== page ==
Ok, so if I can’t ask people to comment, and “likes” won’t increase my reach the way they used to, then what can I do? The easy answer, which you will hear from a lot of marketing companies is “post great content that people want to comment on!” And to that I utter a big, resounding DUH. Of course. Of course we should be posting great content that people want to comment on. But you know what? You gotta start somewhere. Someone has to comment to get things moving along. And once they comment, then hopefully the reach of your post will spread and other people will comment too.
Let’s put aside all advice like “just be awesomer” and think about some real concrete tactics that don’t suck. Here are a few ideas I have on getting more comments on your posts, which will hopefully increase reach:
Get People in Your Organization to Comment
Social media management should not be an isolated job in your organization. Everybody needs to help out a little, even if that means once a week, twice a week, every day (whatever!). And I’m not suggesting different people manage the social networks, I’m just suggesting that everyone in your organization who is on social should regularly comment on your page’s posts. I’ve written before about why everyone in your organization should blog, and the same holds true with social media. Everyone should comment at least once a week.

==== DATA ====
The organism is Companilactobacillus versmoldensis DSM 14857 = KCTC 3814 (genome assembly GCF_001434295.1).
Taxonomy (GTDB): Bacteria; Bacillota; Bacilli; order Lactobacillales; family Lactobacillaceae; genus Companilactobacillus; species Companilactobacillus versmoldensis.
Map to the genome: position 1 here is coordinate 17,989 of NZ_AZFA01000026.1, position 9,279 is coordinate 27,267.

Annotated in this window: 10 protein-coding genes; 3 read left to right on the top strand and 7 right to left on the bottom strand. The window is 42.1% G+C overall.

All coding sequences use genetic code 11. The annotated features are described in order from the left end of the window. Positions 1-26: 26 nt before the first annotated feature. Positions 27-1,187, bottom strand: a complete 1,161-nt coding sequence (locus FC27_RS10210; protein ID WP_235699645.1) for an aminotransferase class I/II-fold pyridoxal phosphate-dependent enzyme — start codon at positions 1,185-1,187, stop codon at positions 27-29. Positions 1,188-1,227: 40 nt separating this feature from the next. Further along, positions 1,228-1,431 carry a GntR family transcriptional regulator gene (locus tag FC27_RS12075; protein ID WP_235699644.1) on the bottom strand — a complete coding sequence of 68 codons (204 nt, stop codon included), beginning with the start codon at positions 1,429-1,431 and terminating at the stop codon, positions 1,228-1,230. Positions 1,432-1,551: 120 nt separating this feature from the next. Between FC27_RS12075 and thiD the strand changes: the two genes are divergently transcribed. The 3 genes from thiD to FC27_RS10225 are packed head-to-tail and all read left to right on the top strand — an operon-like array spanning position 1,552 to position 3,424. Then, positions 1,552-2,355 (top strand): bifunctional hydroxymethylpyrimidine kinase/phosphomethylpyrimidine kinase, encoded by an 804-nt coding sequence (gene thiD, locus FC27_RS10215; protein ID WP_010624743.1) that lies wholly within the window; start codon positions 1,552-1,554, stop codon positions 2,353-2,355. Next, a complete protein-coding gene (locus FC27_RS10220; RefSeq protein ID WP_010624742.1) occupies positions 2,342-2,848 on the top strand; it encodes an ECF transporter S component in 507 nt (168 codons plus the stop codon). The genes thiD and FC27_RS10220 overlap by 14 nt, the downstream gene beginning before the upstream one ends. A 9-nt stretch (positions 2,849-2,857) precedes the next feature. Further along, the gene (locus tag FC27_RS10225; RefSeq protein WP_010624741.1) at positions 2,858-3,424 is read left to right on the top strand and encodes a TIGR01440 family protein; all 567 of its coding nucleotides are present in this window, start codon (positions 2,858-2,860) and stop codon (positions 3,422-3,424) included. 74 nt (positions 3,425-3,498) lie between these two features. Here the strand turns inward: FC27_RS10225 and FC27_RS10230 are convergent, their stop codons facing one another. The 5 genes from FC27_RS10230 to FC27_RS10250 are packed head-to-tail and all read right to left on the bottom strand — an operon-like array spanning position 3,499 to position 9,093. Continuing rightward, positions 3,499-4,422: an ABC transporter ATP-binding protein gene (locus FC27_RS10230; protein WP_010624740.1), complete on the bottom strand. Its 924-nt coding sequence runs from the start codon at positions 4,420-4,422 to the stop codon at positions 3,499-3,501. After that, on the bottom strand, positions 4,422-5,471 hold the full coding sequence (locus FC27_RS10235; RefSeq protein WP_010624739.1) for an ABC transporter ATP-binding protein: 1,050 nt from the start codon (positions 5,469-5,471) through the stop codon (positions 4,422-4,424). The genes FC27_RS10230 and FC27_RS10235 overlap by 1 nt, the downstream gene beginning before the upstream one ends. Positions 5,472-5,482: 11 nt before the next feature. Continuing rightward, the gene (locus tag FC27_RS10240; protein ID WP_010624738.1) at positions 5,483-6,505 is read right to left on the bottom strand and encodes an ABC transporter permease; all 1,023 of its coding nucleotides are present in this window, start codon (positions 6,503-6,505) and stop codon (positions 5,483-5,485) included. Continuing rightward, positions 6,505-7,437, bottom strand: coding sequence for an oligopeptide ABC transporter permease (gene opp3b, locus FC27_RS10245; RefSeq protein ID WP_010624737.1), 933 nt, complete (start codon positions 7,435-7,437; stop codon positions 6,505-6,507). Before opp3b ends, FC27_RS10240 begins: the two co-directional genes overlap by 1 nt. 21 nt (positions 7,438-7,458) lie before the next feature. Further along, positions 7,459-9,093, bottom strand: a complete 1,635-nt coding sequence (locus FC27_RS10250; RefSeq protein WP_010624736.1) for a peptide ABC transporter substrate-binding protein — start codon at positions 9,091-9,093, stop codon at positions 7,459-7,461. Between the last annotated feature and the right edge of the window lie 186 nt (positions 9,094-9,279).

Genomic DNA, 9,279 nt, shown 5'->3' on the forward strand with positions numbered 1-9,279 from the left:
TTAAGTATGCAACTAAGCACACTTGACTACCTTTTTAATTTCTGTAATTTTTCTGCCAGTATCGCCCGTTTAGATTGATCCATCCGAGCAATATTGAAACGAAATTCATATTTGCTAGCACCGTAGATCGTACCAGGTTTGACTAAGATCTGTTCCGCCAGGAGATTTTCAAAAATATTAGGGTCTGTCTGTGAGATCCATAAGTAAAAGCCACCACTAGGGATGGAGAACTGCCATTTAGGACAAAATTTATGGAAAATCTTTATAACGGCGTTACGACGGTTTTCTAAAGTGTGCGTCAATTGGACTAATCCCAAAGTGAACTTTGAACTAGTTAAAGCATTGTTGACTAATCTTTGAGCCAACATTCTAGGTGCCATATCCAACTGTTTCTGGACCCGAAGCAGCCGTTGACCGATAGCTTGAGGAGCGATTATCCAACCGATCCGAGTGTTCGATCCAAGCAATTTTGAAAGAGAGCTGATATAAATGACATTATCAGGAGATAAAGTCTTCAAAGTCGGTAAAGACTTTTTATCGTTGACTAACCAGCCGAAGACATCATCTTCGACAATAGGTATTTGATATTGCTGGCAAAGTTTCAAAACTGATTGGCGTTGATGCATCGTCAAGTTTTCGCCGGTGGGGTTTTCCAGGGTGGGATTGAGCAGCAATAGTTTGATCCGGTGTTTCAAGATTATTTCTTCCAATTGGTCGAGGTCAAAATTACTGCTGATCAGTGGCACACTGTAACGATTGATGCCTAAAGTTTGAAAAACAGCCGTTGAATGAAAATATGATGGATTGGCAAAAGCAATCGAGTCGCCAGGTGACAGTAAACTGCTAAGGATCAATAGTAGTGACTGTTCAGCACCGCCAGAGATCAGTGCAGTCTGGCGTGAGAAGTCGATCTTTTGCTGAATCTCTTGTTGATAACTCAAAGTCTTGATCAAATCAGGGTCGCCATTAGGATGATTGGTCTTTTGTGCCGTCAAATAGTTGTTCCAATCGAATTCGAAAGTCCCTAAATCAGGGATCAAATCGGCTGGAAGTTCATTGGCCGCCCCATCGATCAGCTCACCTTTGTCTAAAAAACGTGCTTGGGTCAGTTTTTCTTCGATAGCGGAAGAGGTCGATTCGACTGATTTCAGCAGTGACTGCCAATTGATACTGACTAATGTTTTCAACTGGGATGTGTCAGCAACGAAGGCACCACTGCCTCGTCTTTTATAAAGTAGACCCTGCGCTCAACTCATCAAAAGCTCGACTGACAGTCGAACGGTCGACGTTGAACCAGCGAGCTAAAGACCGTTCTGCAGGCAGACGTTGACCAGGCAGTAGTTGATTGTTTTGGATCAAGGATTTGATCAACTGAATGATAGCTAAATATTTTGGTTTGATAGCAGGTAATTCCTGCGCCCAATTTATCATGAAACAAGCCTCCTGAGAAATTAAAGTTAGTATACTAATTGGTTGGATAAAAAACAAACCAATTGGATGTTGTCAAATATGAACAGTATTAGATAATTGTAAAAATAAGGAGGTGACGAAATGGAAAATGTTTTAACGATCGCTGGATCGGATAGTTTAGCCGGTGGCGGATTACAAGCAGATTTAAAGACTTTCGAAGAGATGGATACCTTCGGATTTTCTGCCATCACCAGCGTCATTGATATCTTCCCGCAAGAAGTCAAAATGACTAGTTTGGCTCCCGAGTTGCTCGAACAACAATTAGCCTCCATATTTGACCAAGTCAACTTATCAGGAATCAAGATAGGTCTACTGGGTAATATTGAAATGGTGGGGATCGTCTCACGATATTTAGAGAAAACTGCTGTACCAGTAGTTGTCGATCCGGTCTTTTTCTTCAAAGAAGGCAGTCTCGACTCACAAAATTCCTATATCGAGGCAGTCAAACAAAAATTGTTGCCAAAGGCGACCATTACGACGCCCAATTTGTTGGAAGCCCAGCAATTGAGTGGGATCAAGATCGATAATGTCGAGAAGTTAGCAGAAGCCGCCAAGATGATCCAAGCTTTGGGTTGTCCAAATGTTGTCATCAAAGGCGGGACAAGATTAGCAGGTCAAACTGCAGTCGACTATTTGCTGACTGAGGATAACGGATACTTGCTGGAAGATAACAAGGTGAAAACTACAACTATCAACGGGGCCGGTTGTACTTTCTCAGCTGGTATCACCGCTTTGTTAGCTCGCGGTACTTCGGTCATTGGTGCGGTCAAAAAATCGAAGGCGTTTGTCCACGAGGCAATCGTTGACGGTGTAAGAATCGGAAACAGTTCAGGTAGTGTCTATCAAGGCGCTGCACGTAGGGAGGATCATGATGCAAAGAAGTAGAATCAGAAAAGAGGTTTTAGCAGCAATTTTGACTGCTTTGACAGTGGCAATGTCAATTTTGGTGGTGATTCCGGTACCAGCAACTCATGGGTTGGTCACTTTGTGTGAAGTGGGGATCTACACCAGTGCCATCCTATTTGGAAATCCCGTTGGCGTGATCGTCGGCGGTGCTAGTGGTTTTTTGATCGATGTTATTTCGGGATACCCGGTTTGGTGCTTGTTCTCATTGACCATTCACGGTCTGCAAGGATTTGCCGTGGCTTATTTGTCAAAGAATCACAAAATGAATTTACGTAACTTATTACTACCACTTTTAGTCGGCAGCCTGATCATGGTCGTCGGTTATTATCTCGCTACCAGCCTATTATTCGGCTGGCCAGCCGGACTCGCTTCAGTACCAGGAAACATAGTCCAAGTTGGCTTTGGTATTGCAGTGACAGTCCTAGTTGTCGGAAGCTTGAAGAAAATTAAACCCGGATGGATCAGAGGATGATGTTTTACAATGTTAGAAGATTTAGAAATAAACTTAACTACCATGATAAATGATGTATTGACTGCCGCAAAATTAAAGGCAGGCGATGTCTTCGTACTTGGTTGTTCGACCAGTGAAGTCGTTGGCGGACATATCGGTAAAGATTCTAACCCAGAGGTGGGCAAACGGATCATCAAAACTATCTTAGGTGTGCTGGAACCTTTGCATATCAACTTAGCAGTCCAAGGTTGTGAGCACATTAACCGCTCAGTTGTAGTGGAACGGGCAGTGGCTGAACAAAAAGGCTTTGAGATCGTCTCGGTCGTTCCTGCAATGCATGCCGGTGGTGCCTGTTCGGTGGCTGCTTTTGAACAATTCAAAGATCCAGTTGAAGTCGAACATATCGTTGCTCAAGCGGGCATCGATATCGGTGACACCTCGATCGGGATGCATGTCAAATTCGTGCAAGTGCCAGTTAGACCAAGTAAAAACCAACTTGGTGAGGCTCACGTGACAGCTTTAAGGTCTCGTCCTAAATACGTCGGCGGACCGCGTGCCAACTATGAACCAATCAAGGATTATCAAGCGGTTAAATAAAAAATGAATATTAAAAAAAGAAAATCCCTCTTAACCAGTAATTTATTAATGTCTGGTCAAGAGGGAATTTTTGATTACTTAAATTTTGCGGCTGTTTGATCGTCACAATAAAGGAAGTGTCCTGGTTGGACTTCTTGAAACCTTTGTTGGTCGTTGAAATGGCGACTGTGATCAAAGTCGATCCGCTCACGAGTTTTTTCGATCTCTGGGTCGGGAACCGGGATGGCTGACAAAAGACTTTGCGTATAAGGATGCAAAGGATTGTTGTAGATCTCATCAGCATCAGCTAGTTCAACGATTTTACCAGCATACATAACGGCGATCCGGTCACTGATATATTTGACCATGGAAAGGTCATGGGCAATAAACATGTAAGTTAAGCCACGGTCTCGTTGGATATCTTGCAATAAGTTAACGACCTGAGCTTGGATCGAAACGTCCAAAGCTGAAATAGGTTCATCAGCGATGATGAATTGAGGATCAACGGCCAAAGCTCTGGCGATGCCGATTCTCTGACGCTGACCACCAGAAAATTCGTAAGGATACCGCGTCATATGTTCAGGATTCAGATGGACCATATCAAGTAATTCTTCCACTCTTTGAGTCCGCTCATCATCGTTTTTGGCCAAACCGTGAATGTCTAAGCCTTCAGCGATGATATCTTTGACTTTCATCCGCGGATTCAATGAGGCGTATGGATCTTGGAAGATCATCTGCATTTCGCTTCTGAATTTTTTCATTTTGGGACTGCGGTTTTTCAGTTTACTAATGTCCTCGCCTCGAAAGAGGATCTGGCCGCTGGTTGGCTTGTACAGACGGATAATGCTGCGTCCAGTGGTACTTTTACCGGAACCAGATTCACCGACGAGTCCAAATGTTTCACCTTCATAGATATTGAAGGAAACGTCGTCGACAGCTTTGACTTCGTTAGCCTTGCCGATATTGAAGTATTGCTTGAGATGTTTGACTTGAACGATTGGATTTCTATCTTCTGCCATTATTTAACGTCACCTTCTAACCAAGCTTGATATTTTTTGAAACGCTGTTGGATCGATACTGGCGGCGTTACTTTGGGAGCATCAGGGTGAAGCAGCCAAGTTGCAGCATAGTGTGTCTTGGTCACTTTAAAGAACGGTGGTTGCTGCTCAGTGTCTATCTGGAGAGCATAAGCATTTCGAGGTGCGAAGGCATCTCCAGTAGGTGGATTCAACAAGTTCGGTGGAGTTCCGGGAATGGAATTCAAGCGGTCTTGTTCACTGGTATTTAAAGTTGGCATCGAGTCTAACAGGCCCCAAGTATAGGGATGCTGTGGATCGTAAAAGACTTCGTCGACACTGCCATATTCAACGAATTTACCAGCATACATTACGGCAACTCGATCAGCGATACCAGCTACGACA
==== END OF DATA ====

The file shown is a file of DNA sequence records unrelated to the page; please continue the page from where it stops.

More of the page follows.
Ask for Comments on Other Networks
This is kind of a weird web I’m suggesting here, but I think it could work. Twitter doesn’t yet prohibit us from or penalize us for asking for comments. What if you post a link to your Facebook post in a tweet, asking people to comment and give feedback about the content? Don’t give away the entire content of your Facebook post on Twitter, or else people will be tempted to comment there. Get them back over to Facebook, and have them comment there. This will also help you populate Twitter with more content, since Twitter is an insatiable beast that consumes content like a black hole.
BONUS TIP FOR NONPROFITS: Ask Your Volunteers to Take a Commenting Shift
Nonprofits rely on volunteers to do so much, and this is an area that people will be excited to help with, in part because it is so easy. It doesn’t require them to donate money or even be anywhere. Let your volunteers know that taking the time to comment on one of your posts may help improve your reach, and improving your reach helps you get the word out to your community, your donors, and whoever else needs to learn about what you do. You can either create an official Facebook Commenting Volunteer group, or you can informally ask people to help out. I would experiment with both options because sometimes making it official helps people commit, and sometimes if it’s informal people will be more excited. Do both!
A Glimpse from the Dark Side: You Can Buy Comments